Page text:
Plastikos runs smaller electrical components in 25- to 130-ton machines that use a lot of engineering-grade resins, particularly Vectra E130 LCP (from Ticona), which represents 80% of the plastics the company runs. Many resin recycling companies won’t take LCP resins, Katen notes. “Instead of throwing [scrap material] away and paying Waste Management to haul it to the landfill, we can get someone to pay us to haul it away,” Katen states. Despite the extra effort involved, the results are worth it for the molder: 50,000 lb/year of regrind is now recycled instead of being landfilled.

In addition to resin reuse and recycling, Plastikos engineers and toolroom employees developed a proprietary technology that significantly reduces the amount of virgin resin consumed during the course of production and eliminates waste. “It took a lot of engineering work to figure out how to make this proprietary process work, but it saves a lot of money in terms of raw material,” Katen says. Total raw material savings attained thus far are in excess of 15%, which equates to more than 65,000 lb of raw material saved annually.

Other moves Plastikos has made to green its operations include:
• Starting replacement of all its old desiccant dryers with state-of-the-art compressed-air dryers, a project that will take about six months.
• Reducing its usage of paper and other consumables. “We used to print a lot of paper; now we do it electronically,” says Katen. “We’ve found it easier to control electronic documents than track 100 pieces of paper. And we save on toner, too.”
• Recycling all consumables—more than 10,000 lb of paper, plastic, cardboard, and aluminum were recycled in one year.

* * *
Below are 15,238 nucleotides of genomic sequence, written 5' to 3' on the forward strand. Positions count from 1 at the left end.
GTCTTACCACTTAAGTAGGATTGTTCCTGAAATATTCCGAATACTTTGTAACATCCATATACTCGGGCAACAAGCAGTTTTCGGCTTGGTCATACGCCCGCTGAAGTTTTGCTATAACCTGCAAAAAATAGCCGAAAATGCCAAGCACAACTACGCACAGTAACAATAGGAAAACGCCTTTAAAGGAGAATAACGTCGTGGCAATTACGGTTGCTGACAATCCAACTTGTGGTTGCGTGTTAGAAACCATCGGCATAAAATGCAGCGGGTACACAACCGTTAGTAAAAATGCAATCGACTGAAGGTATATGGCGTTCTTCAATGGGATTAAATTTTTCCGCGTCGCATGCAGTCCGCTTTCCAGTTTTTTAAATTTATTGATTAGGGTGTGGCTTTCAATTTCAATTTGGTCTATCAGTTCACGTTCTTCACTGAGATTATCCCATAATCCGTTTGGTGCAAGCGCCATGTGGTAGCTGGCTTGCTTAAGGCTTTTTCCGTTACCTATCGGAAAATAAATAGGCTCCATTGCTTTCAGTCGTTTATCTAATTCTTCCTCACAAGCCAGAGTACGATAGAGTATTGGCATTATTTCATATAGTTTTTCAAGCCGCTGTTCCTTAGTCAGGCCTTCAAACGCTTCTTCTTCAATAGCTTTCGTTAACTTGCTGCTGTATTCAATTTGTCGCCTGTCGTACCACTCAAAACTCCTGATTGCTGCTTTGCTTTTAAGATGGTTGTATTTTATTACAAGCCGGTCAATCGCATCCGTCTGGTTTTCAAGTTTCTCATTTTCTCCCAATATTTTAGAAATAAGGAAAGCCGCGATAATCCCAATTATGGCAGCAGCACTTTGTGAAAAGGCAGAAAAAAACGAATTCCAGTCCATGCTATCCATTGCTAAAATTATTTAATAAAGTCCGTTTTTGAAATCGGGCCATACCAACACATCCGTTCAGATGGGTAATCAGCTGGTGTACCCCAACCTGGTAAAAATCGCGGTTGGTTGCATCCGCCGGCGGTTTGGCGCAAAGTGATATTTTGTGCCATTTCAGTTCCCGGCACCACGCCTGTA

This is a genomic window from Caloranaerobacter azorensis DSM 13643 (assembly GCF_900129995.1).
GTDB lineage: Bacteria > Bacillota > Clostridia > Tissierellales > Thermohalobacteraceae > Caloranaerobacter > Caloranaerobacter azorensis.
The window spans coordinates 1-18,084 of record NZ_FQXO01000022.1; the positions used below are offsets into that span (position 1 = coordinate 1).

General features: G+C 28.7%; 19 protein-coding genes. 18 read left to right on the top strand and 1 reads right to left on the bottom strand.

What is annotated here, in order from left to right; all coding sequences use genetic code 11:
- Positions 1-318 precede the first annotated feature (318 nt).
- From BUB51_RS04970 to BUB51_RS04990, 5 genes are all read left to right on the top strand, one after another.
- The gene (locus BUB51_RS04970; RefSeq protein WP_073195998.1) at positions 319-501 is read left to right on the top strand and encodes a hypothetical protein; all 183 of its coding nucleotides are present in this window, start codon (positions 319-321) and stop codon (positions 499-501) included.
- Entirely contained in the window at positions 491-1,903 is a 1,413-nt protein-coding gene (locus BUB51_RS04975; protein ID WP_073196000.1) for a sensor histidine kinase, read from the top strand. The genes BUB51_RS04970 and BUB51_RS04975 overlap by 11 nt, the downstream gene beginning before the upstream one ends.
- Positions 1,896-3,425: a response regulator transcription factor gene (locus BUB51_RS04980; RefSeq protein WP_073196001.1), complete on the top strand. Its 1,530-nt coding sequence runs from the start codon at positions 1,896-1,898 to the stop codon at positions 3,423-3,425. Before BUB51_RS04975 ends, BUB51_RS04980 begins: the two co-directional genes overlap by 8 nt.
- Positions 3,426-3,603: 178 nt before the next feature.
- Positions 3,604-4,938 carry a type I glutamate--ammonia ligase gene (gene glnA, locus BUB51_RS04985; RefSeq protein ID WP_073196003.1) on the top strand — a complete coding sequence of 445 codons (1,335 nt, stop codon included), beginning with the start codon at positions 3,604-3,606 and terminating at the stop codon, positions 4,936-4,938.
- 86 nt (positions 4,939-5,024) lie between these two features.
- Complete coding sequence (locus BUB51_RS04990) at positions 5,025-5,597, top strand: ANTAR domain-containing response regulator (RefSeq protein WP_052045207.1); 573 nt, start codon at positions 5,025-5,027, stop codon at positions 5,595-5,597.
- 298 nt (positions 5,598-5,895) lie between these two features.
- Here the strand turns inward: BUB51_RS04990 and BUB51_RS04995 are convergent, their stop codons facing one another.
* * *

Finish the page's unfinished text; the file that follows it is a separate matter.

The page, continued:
Getting buy-in

With 80 employees, getting buy-in for these initiatives wasn’t easy, Katen admits. “It’s tough. People don’t like to change how they do things even if it’s for the right reason,” he says. “We just use constant reminders, and provide examples of the cost of throwing things away vs. recycling. It’s actually cheaper to be green and recycle than to throw things away, but it’s a learning curve because they’re comfortable with the old way. We keep driving it home to get everyone to buy into it. There have definitely been some painful steps along the way.”

The company’s efforts are paying off in other ways as well. Plastikos recently received the Young Erie Professional’s inaugural “Green Company of the Year Award” in the for-profit category.

“One initiative won’t make a significant difference,” Katen concludes, “but doing a lot of different things adds up to a sizable savings.”


About the Author(s)

Clare Goldsberry

Until she retired in September 2021, Clare Goldsberry reported on the plastics industry for more than 30 years. In addition to the 10,000+ articles she has written, by her own estimation, she is the author of several books, including The Business of Injection Molding: How to succeed as a custom molder and Purchasing Injection Molds: A buyers guide. Goldsberry is a member of the Plastics Pioneers Association. She reflected on her long career in "Time to Say Good-Bye."